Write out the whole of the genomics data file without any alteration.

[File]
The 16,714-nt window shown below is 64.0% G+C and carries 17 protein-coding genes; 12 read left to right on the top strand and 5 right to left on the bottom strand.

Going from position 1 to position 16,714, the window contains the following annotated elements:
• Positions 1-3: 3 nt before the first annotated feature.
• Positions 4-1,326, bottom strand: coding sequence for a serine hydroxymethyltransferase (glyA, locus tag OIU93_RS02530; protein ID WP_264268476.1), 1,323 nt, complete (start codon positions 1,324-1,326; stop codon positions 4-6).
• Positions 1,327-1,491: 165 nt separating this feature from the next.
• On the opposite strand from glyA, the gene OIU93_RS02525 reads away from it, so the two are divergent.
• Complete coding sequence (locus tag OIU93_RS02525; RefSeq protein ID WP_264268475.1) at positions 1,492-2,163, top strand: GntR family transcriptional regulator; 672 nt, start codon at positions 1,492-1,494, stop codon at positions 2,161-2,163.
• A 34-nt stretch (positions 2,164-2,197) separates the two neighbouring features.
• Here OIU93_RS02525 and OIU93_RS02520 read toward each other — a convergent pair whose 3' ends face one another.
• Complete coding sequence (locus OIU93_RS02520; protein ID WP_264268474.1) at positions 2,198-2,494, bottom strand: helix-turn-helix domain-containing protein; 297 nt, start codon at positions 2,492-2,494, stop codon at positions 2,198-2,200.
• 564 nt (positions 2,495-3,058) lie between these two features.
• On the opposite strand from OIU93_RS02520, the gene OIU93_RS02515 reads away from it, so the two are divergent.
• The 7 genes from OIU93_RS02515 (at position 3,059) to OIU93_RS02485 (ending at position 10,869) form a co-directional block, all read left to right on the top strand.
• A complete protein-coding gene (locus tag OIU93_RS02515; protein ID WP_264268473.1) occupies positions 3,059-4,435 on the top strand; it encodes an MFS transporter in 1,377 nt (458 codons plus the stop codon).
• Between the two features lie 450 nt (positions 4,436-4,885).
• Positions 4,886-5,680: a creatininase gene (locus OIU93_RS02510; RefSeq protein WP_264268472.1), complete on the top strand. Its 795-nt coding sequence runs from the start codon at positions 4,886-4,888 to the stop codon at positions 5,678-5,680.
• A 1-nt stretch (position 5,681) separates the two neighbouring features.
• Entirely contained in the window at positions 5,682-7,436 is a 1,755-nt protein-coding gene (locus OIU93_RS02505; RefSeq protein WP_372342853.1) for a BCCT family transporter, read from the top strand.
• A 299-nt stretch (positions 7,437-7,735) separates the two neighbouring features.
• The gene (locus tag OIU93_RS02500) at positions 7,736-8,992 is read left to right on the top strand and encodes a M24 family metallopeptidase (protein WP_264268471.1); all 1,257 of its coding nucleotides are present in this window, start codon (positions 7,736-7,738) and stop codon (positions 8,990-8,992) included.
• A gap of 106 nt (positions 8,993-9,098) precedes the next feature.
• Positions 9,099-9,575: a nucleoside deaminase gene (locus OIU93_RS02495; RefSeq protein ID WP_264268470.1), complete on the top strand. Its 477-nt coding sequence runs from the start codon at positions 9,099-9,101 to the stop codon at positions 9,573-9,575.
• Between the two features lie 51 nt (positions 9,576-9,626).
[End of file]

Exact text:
The 16,714-nt window shown below is 64.0% G+C and carries 17 protein-coding genes; 12 read left to right on the top strand and 5 right to left on the bottom strand.

Going from position 1 to position 16,714, the window contains the following annotated elements:
• Positions 1-3: 3 nt before the first annotated feature.
• Positions 4-1,326, bottom strand: coding sequence for a serine hydroxymethyltransferase (glyA, locus tag OIU93_RS02530; protein ID WP_264268476.1), 1,323 nt, complete (start codon positions 1,324-1,326; stop codon positions 4-6).
• Positions 1,327-1,491: 165 nt separating this feature from the next.
• On the opposite strand from glyA, the gene OIU93_RS02525 reads away from it, so the two are divergent.
• Complete coding sequence (locus tag OIU93_RS02525; RefSeq protein ID WP_264268475.1) at positions 1,492-2,163, top strand: GntR family transcriptional regulator; 672 nt, start codon at positions 1,492-1,494, stop codon at positions 2,161-2,163.
• A 34-nt stretch (positions 2,164-2,197) separates the two neighbouring features.
• Here OIU93_RS02525 and OIU93_RS02520 read toward each other — a convergent pair whose 3' ends face one another.
• Complete coding sequence (locus OIU93_RS02520; protein ID WP_264268474.1) at positions 2,198-2,494, bottom strand: helix-turn-helix domain-containing protein; 297 nt, start codon at positions 2,492-2,494, stop codon at positions 2,198-2,200.
• 564 nt (positions 2,495-3,058) lie between these two features.
• On the opposite strand from OIU93_RS02520, the gene OIU93_RS02515 reads away from it, so the two are divergent.
• The 7 genes from OIU93_RS02515 (at position 3,059) to OIU93_RS02485 (ending at position 10,869) form a co-directional block, all read left to right on the top strand.
• A complete protein-coding gene (locus tag OIU93_RS02515; protein ID WP_264268473.1) occupies positions 3,059-4,435 on the top strand; it encodes an MFS transporter in 1,377 nt (458 codons plus the stop codon).
• Between the two features lie 450 nt (positions 4,436-4,885).
• Positions 4,886-5,680: a creatininase gene (locus OIU93_RS02510; RefSeq protein WP_264268472.1), complete on the top strand. Its 795-nt coding sequence runs from the start codon at positions 4,886-4,888 to the stop codon at positions 5,678-5,680.
• A 1-nt stretch (position 5,681) separates the two neighbouring features.
• Entirely contained in the window at positions 5,682-7,436 is a 1,755-nt protein-coding gene (locus OIU93_RS02505; RefSeq protein WP_372342853.1) for a BCCT family transporter, read from the top strand.
• A 299-nt stretch (positions 7,437-7,735) separates the two neighbouring features.
• The gene (locus tag OIU93_RS02500) at positions 7,736-8,992 is read left to right on the top strand and encodes a M24 family metallopeptidase (protein WP_264268471.1); all 1,257 of its coding nucleotides are present in this window, start codon (positions 7,736-7,738) and stop codon (positions 8,990-8,992) included.
• A gap of 106 nt (positions 8,993-9,098) precedes the next feature.
• Positions 9,099-9,575: a nucleoside deaminase gene (locus OIU93_RS02495; RefSeq protein ID WP_264268470.1), complete on the top strand. Its 477-nt coding sequence runs from the start codon at positions 9,099-9,101 to the stop codon at positions 9,573-9,575.
• Between the two features lie 51 nt (positions 9,576-9,626).